Chicago artist continues ‘banner lending library’ and London notices AP Photo/Christian K. Lee
Members of the community march on Chicago's West Side to protest the death of 7-year-old Amari Brown, Monday, July 6, 2015, in Chicago. Brown, who was one of seven people shot to death in Chicago over the holiday weekend, was the son of a gang leader with a lengthy arrest record, and police say the man's refusal to cooperate with detectives highlights the city's ongoing challenge in curbing gang-related violence. (AP Photo/Christian K. Lee)

Aram Han Sifuentes is a master of the sewing machine – beginning the Protest Banner Lending Library last year after the presidential election – encouraging others to make protest banners. She says keeping up has been almost impossible.

Aram and her performance artist husband, Roberto Sifuentes, recently moved into a new home in Budlong Woods, and they say the basement is already crowded with protest banners and shopping bags crammed with piles of fabrics needed for more banners.

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But still, the Protest Banner Lending Library lives on, sometimes staying for weeks in an art gallery, sometimes in her basement.

Banners saying, “We Can’t We Won’t We Don’t Stop.”

Banners saying, “Change for Climate Change.”

Banners saying, “(Expletive) Good Intentions.”

And her work is now being noticed across the pond as curators at the Design Museum in London are showing one of her banners for the next few months as part of its prestigious Beazley Designs of the Year exhibition, so they asked her to choose a representative work.

She jokingly said she wanted to send a banner that showed the F-word, repeated six times, in cheerful candy colors.

“They were like ‘Uh, how about the one in Spanish, saying ‘Another World is Possible’?”

Aram Han Sifuentes teaches fiber arts at the School of the Art Institute. In the days after the 2016 presidential election, like many – she considered her response. “Soon it became so clear: protest banners. Thing is, I wasn’t comfortable going out to protest — I wasn’t a citizen at the time, I was the mother of a small child.”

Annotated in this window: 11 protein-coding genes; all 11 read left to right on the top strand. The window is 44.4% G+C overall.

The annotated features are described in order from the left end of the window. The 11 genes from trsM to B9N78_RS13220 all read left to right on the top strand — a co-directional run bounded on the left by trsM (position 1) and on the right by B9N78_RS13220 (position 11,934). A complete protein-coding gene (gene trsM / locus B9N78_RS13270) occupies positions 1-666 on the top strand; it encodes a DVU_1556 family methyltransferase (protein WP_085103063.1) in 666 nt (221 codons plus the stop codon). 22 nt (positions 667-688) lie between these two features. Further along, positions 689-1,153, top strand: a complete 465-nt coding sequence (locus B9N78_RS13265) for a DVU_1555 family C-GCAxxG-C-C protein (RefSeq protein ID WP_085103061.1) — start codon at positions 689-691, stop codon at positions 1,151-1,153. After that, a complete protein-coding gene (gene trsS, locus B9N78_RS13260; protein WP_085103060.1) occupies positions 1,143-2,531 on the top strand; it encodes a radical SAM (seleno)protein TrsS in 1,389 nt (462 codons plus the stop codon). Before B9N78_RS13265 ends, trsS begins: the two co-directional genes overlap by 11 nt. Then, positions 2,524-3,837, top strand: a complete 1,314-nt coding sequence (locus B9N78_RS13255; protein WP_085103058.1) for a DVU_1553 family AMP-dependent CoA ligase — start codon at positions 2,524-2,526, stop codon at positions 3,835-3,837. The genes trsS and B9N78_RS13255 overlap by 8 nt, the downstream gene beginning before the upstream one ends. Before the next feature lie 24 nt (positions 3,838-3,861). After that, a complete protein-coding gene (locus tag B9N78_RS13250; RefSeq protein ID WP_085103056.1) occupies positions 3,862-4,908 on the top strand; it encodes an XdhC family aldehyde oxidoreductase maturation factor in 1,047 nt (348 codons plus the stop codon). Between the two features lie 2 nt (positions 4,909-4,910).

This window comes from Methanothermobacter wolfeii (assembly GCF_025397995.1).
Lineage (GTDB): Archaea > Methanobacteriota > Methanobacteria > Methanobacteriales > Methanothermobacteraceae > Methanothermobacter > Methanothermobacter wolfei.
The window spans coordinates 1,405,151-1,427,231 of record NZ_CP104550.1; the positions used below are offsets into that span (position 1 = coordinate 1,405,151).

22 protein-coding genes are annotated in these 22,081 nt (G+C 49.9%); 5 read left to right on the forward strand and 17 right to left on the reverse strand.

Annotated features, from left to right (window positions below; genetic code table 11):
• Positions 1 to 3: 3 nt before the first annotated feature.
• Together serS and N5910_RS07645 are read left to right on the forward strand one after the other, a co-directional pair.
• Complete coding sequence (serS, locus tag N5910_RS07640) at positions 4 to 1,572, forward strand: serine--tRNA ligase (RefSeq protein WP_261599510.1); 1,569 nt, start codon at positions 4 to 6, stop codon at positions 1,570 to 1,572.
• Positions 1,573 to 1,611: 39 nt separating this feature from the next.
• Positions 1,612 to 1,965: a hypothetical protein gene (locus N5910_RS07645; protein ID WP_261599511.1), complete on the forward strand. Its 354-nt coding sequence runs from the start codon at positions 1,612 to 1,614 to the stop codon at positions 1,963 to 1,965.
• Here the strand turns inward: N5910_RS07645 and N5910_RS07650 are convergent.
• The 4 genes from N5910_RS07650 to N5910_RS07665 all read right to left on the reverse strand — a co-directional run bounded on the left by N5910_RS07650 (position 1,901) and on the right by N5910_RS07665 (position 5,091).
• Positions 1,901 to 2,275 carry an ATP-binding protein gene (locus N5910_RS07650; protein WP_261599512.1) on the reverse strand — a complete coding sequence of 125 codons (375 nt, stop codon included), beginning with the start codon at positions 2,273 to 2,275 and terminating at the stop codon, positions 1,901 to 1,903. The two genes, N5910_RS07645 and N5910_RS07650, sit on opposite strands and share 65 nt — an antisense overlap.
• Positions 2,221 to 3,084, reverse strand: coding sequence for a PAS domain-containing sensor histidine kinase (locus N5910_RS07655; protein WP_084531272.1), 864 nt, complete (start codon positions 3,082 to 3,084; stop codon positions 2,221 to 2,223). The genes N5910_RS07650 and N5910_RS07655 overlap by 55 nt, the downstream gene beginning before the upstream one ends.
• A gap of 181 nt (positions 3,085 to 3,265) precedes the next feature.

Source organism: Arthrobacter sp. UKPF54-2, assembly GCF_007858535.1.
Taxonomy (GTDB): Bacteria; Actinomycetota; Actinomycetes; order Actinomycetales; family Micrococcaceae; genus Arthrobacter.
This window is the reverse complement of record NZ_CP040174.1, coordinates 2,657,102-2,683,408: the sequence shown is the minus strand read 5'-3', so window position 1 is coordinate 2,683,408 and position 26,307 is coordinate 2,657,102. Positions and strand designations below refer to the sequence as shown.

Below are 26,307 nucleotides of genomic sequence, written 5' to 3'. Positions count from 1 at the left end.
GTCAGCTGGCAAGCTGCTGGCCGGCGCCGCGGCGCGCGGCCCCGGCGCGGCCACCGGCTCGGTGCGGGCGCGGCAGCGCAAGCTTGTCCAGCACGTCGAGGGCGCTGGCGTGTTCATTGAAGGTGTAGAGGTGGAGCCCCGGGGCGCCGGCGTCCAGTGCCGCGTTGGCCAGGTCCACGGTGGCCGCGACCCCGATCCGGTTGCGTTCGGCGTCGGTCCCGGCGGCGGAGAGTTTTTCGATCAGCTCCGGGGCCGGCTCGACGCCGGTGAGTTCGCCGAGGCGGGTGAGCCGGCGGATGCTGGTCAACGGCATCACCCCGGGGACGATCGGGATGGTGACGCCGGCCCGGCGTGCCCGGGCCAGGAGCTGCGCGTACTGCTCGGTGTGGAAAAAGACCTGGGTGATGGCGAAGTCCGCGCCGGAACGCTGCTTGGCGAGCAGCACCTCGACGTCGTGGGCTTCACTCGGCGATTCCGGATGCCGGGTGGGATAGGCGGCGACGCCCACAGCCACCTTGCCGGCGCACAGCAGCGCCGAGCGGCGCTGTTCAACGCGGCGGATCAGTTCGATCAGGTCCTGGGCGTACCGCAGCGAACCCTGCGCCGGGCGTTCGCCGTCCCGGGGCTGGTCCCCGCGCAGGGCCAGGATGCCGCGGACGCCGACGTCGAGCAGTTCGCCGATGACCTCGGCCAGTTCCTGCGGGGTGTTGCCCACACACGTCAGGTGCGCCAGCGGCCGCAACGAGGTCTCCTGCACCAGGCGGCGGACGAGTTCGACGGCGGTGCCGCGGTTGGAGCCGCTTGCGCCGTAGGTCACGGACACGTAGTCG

Aram grew up in California but is a native of Seoul, South Korea – applied for citizenship after Trump was elected (“You can’t be sure now how policy might change now”). She received citizenship in May, but in November, “I was making banner after banner, and by the Women’s March (in January), I had 20, so I started asking: ‘Hey, who wants to take this to a protest? I can’t.’ Then people started asking if I had anything for them. At first, it was friends on Facebook and Instagram. Then people I didn’t know started asking for banners. Then I thought, ‘A banner lending library. Of course.’ ”


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“Now I get emails all the time,” she said, “that’ll say, ‘Need a banner for a Planned Parenthood benefit’ and I can respond: ‘Well, we have a couple of different kinds of those.’ ” Standing in her basement, pulling materials from her Ikea bags, she holds up banner after banner, flipping through slogans (“No Wall,” “Love Resists,” etc.) as giving a presentation of 2017 causes and concerns — police reform, education reform, transgender bathrooms, deportation, Trump.


Through Nov. 16, the Protest Banner Lending Library can be found at Alphawood Gallery in Lincoln Park.

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